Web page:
Physeter Follow-Up

After I posted this photo of a sperm whale from Ogasawara to Flickr, I received a comment/ question from Rick Pearson.

Friendly sperm whale encountered west of Chichijima, Ogasawara
Photograph taken under permit

Here's Rick's comment:

Hey Tony, any more info about this particular whale? Is it a male (kinda hard to tell from this angle), and how big was it? I went to your blog page and didn't find much more info there, just that it was very friendly. The reason I'm asking, is that the entire front, flattened portion of it's head is gray, and there are lots of scars all over the head and around the mouth. I haven't seen that much gray in any underwater sperm whale photo, and according to both scientists, and the old time Yankee whalers, that much gray on the front was most often found only on older, and therefore much larger, male sperm whales.

I certainly noticed the grey colouration right away when we came across this whale, largely because it made the whale easy to spot, but also, as Rick alludes to, most sperm whales don't seem to have so much grey.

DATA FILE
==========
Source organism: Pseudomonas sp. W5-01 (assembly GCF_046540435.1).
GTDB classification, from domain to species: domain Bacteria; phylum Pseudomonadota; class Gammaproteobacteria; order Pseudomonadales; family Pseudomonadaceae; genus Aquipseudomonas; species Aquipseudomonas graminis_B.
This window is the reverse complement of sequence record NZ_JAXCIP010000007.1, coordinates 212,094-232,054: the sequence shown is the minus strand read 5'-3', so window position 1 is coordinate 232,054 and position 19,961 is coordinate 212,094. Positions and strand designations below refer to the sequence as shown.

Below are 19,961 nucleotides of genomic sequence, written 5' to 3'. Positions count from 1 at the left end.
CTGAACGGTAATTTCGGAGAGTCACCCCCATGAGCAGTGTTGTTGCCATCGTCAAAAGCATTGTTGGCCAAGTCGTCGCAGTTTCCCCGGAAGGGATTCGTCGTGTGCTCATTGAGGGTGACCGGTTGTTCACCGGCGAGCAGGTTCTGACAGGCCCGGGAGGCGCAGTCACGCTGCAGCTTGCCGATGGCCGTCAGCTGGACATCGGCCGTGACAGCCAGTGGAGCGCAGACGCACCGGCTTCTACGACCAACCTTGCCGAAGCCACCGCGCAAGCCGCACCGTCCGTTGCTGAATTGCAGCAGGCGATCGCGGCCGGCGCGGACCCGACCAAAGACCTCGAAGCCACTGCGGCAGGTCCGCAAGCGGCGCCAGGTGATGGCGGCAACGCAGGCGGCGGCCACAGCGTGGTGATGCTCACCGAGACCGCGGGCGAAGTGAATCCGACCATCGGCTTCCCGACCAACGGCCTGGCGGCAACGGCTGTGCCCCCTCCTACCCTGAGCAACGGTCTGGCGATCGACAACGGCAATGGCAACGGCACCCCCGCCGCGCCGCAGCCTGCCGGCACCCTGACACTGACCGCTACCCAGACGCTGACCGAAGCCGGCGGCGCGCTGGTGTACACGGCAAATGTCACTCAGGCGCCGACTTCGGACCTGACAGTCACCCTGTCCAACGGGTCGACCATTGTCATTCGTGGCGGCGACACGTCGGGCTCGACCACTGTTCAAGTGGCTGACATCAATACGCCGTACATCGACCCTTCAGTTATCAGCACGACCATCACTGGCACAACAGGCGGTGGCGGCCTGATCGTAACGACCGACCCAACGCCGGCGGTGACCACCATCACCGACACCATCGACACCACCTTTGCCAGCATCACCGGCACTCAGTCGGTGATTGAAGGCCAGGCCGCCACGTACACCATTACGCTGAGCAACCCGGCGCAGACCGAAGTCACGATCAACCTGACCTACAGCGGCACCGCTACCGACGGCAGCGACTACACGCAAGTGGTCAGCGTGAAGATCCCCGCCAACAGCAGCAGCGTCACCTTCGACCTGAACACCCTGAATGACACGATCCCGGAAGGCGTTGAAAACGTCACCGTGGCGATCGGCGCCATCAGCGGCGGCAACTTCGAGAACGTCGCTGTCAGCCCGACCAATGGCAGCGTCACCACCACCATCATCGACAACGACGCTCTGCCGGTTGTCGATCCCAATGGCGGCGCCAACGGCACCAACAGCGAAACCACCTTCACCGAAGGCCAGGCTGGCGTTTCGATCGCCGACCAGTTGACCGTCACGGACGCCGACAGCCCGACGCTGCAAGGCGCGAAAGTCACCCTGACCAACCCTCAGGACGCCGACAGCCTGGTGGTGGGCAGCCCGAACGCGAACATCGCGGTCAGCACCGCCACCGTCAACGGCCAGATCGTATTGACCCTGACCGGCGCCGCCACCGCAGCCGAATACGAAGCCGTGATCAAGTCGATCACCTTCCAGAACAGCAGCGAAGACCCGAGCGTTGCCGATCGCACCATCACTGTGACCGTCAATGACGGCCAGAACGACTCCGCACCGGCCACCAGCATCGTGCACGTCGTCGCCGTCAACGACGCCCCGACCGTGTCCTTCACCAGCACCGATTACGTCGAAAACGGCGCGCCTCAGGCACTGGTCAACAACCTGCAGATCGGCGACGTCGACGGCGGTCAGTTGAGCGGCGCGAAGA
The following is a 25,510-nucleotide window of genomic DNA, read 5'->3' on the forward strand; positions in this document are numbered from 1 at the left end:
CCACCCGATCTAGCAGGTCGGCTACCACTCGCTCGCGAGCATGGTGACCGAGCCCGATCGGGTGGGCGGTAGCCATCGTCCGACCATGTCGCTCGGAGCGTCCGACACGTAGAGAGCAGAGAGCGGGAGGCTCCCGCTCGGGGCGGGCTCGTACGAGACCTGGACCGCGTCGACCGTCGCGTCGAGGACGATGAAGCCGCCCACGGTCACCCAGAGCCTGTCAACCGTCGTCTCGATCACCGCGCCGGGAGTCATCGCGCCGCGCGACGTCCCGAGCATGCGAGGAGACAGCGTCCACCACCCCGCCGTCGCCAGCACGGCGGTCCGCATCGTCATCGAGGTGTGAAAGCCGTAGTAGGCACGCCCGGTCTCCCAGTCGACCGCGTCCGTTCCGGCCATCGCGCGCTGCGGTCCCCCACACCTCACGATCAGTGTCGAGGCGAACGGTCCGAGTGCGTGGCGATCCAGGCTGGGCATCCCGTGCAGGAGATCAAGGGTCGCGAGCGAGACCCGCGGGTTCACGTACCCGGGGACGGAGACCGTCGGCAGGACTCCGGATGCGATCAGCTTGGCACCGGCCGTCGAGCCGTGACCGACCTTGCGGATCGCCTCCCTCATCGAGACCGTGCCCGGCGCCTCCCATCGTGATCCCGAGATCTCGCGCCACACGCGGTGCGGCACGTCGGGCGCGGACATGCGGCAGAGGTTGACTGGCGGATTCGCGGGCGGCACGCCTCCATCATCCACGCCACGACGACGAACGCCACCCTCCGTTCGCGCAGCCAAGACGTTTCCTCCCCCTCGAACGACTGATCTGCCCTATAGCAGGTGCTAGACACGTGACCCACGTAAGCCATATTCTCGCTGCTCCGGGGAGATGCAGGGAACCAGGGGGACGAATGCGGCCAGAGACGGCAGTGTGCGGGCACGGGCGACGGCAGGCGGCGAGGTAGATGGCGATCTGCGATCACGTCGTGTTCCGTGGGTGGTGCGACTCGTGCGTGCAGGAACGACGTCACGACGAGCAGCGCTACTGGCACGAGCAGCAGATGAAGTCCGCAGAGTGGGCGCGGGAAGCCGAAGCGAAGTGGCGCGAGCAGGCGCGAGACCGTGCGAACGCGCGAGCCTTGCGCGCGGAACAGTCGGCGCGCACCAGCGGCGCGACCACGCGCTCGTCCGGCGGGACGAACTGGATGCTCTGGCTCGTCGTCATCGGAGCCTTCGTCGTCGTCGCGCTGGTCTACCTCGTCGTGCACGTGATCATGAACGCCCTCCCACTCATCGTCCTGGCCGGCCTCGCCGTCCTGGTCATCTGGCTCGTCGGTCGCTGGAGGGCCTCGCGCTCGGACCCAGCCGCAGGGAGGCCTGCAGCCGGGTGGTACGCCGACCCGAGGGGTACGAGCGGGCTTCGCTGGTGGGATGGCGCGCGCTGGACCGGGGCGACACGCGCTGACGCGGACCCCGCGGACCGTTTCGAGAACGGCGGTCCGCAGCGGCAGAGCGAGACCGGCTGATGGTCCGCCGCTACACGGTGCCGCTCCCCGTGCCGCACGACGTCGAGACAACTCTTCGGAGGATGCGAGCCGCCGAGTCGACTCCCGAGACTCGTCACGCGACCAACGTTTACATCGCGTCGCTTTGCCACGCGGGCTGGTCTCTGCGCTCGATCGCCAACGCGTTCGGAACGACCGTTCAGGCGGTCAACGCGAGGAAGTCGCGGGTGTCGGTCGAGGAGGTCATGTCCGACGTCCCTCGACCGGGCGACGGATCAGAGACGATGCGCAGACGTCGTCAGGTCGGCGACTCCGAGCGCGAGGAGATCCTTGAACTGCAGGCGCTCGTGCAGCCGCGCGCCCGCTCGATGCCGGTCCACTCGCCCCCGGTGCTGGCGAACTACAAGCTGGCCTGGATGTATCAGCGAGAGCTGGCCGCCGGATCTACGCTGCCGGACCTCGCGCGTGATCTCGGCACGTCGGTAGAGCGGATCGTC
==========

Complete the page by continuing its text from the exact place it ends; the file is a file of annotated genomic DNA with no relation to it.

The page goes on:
I wasn't aware of any possible correlation with the whale's age or sex, however.

Anyway, I promised Rick I'd find and post another photo of the same whale, showing the underside so we can at least decide if it's a male or not, so here it is:

Sperm whale hanging in the water
Photograph taken under permit

And here's a zoomed-in view of the genital area:

Close-up of the whale's underside
Photograph taken under permit

The whale wasn't very big, at least as far as sperm whales go. I'd estimate it was 12 metres long at most, and it didn't have the bulk of a mature male. I've been in the water with two mature bull sperm whales, and believe me...when you see a big know it!

Anyway, the colouration is intriguing. If anyone else has any insights or relevant knowledge, please share!